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In the Onöndowa´ga:´(Seneca) culture, oral tradition is very important and is taught through stories in the familial ganöhsa´ (house). The Great Law of Peace provides for ga´säde:nyö´ (clans), which are important in everyday life of the Onöndowa´ga:´. Lineage, or the blood line, is matrilineal (through the mother). So mothers, daughters, sisters in the Hodinöhsö:ni´(People of the longhouse) world define the family. The eldest woman of a clan is responsible for nominating, installing and removing chiefs. Usually the eldest woman of a clan can also be the keeper of the names and bestows names on individuals in her clan. Traditionally, women own the land and when a man and woman decide to marry, he moves to her household. If he displeases her, all she does is set his clothes outside the household and he has to live someplace else.
Two moieties exist in the Onöndowa´ga:´ clan system: animal and bird. Each ga´sä:de´ (moiety "side") has 4 clans. The animal side consists of the bear, turtle, wolf, and beaver. The bird side consists of the heron, hawk, snipe, and deer. Accordingly the animal side marries the bird side and vice versa. The animal and bird clans have assigned roles and duties pertaining to ceremonies, funerals, and mid-winter games. In this way, one side takes care of the other in their time of need.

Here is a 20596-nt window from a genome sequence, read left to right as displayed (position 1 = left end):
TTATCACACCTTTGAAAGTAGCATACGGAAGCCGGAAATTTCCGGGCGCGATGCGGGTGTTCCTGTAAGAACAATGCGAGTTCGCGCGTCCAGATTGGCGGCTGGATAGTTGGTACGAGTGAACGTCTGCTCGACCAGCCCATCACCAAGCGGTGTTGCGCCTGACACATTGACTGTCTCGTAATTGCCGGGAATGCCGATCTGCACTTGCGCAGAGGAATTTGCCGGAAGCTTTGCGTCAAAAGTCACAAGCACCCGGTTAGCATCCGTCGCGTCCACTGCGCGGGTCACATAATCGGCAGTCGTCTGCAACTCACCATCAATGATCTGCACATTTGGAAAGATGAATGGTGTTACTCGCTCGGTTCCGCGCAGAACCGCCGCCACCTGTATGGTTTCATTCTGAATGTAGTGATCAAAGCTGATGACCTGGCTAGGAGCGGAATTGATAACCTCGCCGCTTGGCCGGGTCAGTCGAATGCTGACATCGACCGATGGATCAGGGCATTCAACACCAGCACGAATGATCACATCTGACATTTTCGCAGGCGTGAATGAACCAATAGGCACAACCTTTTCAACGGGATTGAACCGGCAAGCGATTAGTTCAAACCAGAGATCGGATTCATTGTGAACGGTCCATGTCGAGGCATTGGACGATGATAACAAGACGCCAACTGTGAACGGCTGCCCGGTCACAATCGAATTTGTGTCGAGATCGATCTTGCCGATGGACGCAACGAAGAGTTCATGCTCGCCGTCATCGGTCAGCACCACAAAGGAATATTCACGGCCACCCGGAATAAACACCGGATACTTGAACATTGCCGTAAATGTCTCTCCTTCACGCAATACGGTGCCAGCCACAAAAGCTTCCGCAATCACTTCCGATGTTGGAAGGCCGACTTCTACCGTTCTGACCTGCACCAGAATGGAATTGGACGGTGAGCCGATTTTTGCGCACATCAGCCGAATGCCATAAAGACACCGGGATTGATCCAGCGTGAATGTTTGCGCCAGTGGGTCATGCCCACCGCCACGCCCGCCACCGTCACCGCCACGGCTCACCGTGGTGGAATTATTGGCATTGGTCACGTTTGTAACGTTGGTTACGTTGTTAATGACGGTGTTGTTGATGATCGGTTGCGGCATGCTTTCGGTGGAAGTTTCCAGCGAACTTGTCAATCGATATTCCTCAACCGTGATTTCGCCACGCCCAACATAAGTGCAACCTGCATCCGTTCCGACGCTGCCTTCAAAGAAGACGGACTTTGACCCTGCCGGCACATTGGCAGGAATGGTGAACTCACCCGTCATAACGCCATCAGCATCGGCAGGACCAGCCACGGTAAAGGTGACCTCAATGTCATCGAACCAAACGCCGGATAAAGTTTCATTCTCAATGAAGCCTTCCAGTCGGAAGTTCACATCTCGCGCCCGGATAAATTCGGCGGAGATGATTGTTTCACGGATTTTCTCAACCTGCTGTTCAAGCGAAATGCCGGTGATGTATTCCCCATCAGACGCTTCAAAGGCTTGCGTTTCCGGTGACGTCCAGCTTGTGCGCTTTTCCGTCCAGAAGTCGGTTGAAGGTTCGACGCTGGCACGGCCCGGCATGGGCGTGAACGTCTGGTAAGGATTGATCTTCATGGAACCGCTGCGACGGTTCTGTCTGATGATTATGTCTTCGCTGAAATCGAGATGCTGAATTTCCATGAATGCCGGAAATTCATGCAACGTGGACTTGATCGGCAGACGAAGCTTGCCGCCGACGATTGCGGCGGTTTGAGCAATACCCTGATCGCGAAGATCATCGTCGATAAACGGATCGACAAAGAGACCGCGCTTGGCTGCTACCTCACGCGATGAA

Clans are still important to the Onöndowa´ga:´. Those who follow the Gaiwi:yoh (good message) or a traditional way of life retain the roles and functions of the clans. Other enrolled and non-enrolled members may claim a clan name, but do not live according to or practice the Code of Handsome lake.
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